The judge dealt with two important issues which occur repeatedly in such cases.
Firstly, whereas the SSHD had repeatedly relied upon expeditious consideration of prosecution under s.35 as justifying ongoing detention, the judge held that such consideration of s.35 prosecution was not a lawful basis to maintain immigration detention. The power could be exercised solely to effect deportation, and not to facilitate prosecution for refusing to return voluntarily. Secondly and in any event, as to s.35 prosecution, the judge concluded that if voluntary return did not reflect the individual’s true intention, then he could not properly be required to sign a voluntary disclaimer to facilitate his removal and/or he would have a reasonable excuse for not doing so. The judge stated:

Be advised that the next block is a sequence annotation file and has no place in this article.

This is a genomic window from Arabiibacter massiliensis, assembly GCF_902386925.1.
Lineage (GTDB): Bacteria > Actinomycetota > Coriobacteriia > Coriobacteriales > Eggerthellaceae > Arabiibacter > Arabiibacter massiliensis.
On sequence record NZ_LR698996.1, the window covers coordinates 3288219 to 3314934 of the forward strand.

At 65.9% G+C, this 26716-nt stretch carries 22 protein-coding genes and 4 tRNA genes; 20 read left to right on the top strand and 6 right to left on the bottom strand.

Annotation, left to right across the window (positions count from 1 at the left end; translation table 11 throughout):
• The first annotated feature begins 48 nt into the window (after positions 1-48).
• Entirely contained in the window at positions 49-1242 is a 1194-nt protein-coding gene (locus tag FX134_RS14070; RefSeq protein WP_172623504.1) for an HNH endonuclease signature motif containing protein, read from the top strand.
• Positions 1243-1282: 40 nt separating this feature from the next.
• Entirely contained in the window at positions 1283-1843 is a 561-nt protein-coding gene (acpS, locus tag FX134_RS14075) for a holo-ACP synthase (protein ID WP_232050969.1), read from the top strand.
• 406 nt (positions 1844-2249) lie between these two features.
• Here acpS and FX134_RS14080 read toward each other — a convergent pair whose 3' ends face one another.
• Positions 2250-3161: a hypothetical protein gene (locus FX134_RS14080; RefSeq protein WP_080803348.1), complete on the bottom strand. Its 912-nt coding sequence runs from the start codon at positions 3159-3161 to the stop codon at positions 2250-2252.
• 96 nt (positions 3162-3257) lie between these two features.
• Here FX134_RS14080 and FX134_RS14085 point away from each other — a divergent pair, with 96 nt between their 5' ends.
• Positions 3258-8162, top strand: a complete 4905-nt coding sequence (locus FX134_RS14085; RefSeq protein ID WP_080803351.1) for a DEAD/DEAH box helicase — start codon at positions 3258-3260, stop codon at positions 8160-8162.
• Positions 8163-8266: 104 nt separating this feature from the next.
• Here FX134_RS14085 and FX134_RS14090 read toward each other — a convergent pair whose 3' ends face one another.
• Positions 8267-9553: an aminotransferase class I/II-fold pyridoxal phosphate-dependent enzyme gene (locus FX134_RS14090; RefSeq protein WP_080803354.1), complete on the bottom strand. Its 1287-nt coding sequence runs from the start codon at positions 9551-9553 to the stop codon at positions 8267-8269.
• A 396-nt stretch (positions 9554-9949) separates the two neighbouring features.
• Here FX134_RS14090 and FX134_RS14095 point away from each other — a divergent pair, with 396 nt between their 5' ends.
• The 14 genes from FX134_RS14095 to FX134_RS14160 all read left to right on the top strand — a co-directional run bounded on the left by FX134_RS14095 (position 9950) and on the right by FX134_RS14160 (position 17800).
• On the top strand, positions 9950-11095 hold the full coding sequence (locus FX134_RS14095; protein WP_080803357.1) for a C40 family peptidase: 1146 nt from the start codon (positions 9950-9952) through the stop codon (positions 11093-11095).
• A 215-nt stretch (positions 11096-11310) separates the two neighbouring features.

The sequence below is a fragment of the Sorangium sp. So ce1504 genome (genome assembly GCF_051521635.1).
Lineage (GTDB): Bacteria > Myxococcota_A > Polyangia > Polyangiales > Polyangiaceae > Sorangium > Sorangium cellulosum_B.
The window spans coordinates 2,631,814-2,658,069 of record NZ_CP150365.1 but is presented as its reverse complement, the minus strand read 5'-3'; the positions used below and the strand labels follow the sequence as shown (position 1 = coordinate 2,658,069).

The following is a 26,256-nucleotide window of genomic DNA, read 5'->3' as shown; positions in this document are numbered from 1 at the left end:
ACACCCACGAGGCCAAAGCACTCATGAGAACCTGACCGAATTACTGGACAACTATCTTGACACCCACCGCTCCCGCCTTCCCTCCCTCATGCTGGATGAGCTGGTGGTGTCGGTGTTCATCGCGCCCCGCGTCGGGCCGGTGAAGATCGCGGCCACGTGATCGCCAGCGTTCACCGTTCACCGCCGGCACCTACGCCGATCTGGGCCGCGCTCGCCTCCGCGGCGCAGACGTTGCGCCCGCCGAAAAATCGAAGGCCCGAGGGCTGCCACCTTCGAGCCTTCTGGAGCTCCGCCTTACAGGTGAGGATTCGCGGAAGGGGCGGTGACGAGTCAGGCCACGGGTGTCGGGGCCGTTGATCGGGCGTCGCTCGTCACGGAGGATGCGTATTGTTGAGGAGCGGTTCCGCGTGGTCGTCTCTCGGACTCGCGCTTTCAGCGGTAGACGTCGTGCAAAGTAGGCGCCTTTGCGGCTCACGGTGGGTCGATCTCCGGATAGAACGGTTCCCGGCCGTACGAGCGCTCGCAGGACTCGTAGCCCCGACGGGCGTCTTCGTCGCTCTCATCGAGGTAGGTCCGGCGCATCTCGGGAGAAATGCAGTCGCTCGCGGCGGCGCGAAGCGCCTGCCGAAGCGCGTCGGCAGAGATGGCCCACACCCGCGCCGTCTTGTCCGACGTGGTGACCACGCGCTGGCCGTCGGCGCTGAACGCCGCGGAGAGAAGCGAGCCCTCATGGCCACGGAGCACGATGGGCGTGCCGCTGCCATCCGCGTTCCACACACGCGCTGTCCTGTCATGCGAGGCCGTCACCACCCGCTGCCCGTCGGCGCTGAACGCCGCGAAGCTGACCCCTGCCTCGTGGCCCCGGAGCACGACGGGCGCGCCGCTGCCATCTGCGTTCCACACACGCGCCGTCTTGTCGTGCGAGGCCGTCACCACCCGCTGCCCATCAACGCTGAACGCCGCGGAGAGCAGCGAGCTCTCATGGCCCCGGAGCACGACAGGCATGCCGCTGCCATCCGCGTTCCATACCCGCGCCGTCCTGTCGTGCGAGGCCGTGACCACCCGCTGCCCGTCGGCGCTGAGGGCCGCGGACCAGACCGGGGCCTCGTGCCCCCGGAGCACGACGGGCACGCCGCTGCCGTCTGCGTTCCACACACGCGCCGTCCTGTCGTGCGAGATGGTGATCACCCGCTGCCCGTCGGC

74. I cannot see how it can conceivably be said that pursuit of the possibility of prosecution under Section 35 can justify the Claimant’s detention. The first principle set out by Lord Dyson in Lumba was that the Secretary of State can only use the power to detain for the purpose of deporting the person concerned. If the true purpose for detaining him was to prosecute him under Section 35, that was not a lawful exercise of the power.
75. In any event, I have the gravest doubt whether a breach of Section 35 could be made out against the Claimant. The Claimant was being asked to sign a document indicating that he intended to leave the United Kingdom. If, in truth, he did not intend to leave the United Kingdom he could not properly be required to sign the voluntary disclaimer; or to put it another way, he would have a reasonable excuse for not doing so.
Although as stated the issue of past detention was not before the Court, the judge held that there had been no realistic prospect of returning Mr Babbage to Zimbabwe since “at least, August 2015” (§2).